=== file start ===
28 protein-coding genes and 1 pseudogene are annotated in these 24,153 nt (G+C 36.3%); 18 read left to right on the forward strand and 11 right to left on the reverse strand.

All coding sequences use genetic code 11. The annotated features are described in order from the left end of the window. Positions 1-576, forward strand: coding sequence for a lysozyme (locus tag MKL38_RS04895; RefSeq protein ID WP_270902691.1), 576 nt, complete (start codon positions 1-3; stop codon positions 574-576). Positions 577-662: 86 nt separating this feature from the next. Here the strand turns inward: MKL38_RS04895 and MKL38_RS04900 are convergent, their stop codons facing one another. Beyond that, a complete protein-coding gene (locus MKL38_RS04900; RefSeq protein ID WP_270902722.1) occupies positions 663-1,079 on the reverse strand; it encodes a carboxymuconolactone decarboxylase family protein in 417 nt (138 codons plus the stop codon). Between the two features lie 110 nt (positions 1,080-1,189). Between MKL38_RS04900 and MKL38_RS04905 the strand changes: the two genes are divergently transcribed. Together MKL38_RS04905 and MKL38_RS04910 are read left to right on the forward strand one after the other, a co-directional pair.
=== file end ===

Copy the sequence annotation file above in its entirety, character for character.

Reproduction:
28 protein-coding genes and 1 pseudogene are annotated in these 24,153 nt (G+C 36.3%); 18 read left to right on the forward strand and 11 right to left on the reverse strand.

All coding sequences use genetic code 11. The annotated features are described in order from the left end of the window. Positions 1-576, forward strand: coding sequence for a lysozyme (locus tag MKL38_RS04895; RefSeq protein ID WP_270902691.1), 576 nt, complete (start codon positions 1-3; stop codon positions 574-576). Positions 577-662: 86 nt separating this feature from the next. Here the strand turns inward: MKL38_RS04895 and MKL38_RS04900 are convergent, their stop codons facing one another. Beyond that, a complete protein-coding gene (locus MKL38_RS04900; RefSeq protein ID WP_270902722.1) occupies positions 663-1,079 on the reverse strand; it encodes a carboxymuconolactone decarboxylase family protein in 417 nt (138 codons plus the stop codon). Between the two features lie 110 nt (positions 1,080-1,189). Between MKL38_RS04900 and MKL38_RS04905 the strand changes: the two genes are divergently transcribed. Together MKL38_RS04905 and MKL38_RS04910 are read left to right on the forward strand one after the other, a co-directional pair.